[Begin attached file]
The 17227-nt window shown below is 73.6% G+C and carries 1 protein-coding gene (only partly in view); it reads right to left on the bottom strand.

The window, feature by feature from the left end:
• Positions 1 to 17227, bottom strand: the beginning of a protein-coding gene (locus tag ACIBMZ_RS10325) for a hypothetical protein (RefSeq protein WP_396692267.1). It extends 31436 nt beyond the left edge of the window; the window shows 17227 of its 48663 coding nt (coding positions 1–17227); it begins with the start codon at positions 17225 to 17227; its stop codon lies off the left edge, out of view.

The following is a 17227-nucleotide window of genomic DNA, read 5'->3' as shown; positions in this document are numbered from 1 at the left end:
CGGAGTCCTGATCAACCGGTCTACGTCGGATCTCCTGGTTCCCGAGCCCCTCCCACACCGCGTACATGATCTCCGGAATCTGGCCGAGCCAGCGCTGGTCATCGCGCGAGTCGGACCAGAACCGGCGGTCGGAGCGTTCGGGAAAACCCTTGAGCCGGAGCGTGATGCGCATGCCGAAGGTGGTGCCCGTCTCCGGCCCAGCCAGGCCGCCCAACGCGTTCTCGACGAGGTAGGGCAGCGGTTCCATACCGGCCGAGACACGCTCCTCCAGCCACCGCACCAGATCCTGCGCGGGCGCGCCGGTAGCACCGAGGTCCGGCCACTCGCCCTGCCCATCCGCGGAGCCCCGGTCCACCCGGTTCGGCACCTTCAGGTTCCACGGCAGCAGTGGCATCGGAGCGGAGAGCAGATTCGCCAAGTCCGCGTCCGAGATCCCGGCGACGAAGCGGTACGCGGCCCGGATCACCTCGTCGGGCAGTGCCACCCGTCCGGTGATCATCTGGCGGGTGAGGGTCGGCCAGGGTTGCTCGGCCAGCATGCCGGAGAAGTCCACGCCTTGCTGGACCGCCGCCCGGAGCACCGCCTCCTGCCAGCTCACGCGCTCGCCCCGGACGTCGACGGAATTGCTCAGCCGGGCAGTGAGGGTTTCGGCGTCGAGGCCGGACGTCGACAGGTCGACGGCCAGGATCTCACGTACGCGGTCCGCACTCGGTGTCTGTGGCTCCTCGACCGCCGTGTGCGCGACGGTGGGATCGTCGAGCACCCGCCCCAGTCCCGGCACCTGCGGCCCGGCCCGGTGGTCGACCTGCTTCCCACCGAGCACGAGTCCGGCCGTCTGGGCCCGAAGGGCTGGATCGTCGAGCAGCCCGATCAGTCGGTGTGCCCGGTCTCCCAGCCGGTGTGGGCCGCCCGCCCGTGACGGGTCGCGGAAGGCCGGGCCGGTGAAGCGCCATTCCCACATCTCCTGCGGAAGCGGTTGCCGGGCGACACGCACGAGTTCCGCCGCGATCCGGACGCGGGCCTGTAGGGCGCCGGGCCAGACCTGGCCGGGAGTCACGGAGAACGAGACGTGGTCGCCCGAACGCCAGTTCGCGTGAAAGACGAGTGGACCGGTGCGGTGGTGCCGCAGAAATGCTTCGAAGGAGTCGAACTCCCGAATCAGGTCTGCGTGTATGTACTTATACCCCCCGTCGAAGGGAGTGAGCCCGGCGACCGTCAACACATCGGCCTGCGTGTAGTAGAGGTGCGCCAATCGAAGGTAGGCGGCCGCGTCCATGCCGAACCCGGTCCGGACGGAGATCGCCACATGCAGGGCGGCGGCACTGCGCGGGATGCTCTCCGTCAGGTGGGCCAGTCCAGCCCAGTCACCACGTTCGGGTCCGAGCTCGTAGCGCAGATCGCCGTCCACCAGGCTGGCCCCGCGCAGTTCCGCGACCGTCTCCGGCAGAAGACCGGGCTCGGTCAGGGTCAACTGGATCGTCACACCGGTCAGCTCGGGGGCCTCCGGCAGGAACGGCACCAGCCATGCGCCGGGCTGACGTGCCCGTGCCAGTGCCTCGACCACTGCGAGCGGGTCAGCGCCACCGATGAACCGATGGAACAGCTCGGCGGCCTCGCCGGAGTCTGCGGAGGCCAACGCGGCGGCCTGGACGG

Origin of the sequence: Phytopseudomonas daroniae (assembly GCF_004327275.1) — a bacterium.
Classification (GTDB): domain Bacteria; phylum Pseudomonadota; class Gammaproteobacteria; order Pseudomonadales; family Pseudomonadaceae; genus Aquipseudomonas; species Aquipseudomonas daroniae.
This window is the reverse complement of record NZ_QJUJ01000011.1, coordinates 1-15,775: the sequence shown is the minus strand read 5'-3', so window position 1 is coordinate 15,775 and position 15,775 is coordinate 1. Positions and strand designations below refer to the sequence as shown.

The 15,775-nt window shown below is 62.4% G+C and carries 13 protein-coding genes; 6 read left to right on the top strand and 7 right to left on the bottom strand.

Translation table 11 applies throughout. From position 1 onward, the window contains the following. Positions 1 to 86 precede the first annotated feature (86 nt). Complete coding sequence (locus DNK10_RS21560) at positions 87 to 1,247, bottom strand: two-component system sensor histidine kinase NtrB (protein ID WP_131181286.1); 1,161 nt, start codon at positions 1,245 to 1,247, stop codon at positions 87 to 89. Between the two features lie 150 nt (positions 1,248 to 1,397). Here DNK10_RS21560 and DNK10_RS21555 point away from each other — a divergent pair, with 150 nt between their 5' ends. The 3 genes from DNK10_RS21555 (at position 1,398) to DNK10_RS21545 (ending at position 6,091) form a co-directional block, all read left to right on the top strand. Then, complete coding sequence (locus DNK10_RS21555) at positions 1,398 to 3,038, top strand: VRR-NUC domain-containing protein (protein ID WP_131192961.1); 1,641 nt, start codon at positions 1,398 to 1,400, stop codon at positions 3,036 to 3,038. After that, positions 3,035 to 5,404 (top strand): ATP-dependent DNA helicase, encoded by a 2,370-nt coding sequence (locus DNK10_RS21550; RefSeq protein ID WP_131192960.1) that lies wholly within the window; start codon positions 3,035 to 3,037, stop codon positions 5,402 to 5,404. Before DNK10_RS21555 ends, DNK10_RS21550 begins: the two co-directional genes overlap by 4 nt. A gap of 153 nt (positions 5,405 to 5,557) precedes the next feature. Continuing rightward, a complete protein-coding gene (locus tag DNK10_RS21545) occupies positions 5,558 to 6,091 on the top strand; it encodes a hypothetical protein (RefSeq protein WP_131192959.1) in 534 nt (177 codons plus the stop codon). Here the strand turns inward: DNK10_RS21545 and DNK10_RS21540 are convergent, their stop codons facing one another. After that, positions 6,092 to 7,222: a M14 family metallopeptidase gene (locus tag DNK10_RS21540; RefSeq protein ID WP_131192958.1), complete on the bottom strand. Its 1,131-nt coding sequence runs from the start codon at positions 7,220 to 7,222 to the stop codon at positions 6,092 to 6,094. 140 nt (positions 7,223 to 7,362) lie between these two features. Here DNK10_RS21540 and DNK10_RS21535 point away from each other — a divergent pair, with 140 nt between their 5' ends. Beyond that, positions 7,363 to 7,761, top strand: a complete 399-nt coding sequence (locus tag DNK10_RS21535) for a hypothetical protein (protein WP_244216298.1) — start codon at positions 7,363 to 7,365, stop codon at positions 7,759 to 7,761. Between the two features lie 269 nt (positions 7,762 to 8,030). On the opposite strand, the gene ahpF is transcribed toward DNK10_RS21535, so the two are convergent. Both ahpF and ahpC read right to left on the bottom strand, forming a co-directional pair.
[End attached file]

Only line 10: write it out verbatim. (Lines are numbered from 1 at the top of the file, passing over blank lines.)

Translation table 11 applies throughout. From position 1 onward, the window contains the following. Positions 1 to 86 precede the first annotated feature (86 nt). Complete coding sequence (locus DNK10_RS21560) at positions 87 to 1,247, bottom strand: two-component system sensor histidine kinase NtrB (protein ID WP_131181286.1); 1,161 nt, start codon at positions 1,245 to 1,247, stop codon at positions 87 to 89. Between the two features lie 150 nt (positions 1,248 to 1,397). Here DNK10_RS21560 and DNK10_RS21555 point away from each other — a divergent pair, with 150 nt between their 5' ends. The 3 genes from DNK10_RS21555 (at position 1,398) to DNK10_RS21545 (ending at position 6,091) form a co-directional block, all read left to right on the top strand. Then, complete coding sequence (locus DNK10_RS21555) at positions 1,398 to 3,038, top strand: VRR-NUC domain-containing protein (protein ID WP_131192961.1); 1,641 nt, start codon at positions 1,398 to 1,400, stop codon at positions 3,036 to 3,038. After that, positions 3,035 to 5,404 (top strand): ATP-dependent DNA helicase, encoded by a 2,370-nt coding sequence (locus DNK10_RS21550; RefSeq protein ID WP_131192960.1) that lies wholly within the window; start codon positions 3,035 to 3,037, stop codon positions 5,402 to 5,404. Before DNK10_RS21555 ends, DNK10_RS21550 begins: the two co-directional genes overlap by 4 nt. A gap of 153 nt (positions 5,405 to 5,557) precedes the next feature. Continuing rightward, a complete protein-coding gene (locus tag DNK10_RS21545) occupies positions 5,558 to 6,091 on the top strand; it encodes a hypothetical protein (RefSeq protein WP_131192959.1) in 534 nt (177 codons plus the stop codon). Here the strand turns inward: DNK10_RS21545 and DNK10_RS21540 are convergent, their stop codons facing one another. After that, positions 6,092 to 7,222: a M14 family metallopeptidase gene (locus tag DNK10_RS21540; RefSeq protein ID WP_131192958.1), complete on the bottom strand. Its 1,131-nt coding sequence runs from the start codon at positions 7,220 to 7,222 to the stop codon at positions 6,092 to 6,094. 140 nt (positions 7,223 to 7,362) lie between these two features. Here DNK10_RS21540 and DNK10_RS21535 point away from each other — a divergent pair, with 140 nt between their 5' ends. Beyond that, positions 7,363 to 7,761, top strand: a complete 399-nt coding sequence (locus tag DNK10_RS21535) for a hypothetical protein (protein WP_244216298.1) — start codon at positions 7,363 to 7,365, stop codon at positions 7,759 to 7,761. Between the two features lie 269 nt (positions 7,762 to 8,030). On the opposite strand, the gene ahpF is transcribed toward DNK10_RS21535, so the two are convergent. Both ahpF and ahpC read right to left on the bottom strand, forming a co-directional pair.